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Keenan R. v. Julie L.

NEW YORK SUPREME COURT, APPELLATE DIVISION, FIRST DEPARTMENT


April 22, 2010

IN RE KEENAN R., PETITIONER-APPELLANT,
v.
JULIE L., ET AL., RESPONDENTS-RESPONDENTS.

Order, Family Court, New York County (Sara Schecter J.), entered on or about March 20, 2008, which, after a hearing pursuant to a remand by this Court (38 AD3d 435 [2007]), denied the petition for visitation with petitioner's younger siblings, unanimously affirmed, without costs.

Published by New York State Law Reporting Bureau pursuant to Judiciary Law § 431.

This opinion is uncorrected and subject to revision before publication in the Official Reports.

Gonzalez, P.J., Saxe, Nardelli, McGuire, Moskowitz, JJ.

Domestic Relations Law § 71 provides that a decision as to the visitation between siblings is to be made under the "best interests of the child" standard (see Matter of Christopher B. v Administration for Children's Servs., 39 AD3d 378 [2007], lv denied 9 NY3d 805 [2007]). Moreover, "[t]he courts should not lightly intrude on the family relationship against a fit parent's wishes. The presumption that a fit parent's decisions are in the child's best interests is a strong one" (see Matter of E.S. v P.D., 8 NY3d 150, 157 [2007]).

Here, there was no allegation in the record that respondents, the adoptive parents of petitioner's younger twin sisters, were not fit parents to the twins, nor was there any evidence to that effect, and they strongly objected to visits between petitioner and his sisters. Furthermore, the evidence in the record did show that petitioner's behavior was sufficiently troubling to warrant respondents' desire to keep him from visiting with his sisters. Respondents' expert also testified that the prospect of visits among the siblings caused the twins great anxiety, enough so that it raised the possibility of post-traumatic stress for them. Thus, the expert concluded, visits with petitioner would not be in his sisters' best interests.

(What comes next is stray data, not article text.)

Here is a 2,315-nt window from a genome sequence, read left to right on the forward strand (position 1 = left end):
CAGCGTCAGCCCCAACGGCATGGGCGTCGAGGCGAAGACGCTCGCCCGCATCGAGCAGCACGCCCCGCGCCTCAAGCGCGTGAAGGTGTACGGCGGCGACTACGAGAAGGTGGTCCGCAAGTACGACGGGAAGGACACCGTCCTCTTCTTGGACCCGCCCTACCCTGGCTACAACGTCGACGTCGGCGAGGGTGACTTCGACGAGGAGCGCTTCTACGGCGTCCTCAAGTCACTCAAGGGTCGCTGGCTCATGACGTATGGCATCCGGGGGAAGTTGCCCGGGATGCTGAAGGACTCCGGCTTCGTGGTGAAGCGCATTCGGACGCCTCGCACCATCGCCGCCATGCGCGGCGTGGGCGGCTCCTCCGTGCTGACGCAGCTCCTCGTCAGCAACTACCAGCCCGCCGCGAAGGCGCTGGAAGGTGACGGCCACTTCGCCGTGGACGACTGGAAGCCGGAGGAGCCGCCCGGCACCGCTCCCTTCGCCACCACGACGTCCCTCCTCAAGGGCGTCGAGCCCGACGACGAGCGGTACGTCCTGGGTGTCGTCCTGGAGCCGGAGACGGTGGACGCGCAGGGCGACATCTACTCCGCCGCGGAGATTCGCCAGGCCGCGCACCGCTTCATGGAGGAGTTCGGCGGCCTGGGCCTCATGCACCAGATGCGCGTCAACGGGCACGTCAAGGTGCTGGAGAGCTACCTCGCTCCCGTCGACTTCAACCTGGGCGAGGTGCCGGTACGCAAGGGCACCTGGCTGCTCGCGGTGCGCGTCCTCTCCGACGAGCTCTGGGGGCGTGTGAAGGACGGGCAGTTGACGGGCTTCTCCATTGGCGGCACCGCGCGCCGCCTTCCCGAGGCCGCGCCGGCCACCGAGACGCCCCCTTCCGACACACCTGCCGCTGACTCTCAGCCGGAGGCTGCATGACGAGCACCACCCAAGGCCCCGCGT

Additionally, the record showed that there were no real familial bonds between petitioner and his sisters, and that respondents constituted the only real family the sisters had ever known. Thus, we conclude that forced visitation would serve little purpose, except to exacerbate the sisters' anxiety (see Matter of Justin H., 215 AD2d 180, 181 [1995], lv denied 86 NY2d 709 [1995]).

THIS CONSTITUTES THE DECISION AND ORDER OF THE SUPREME COURT, APPELLATE DIVISION, FIRST DEPARTMENT.

20100422

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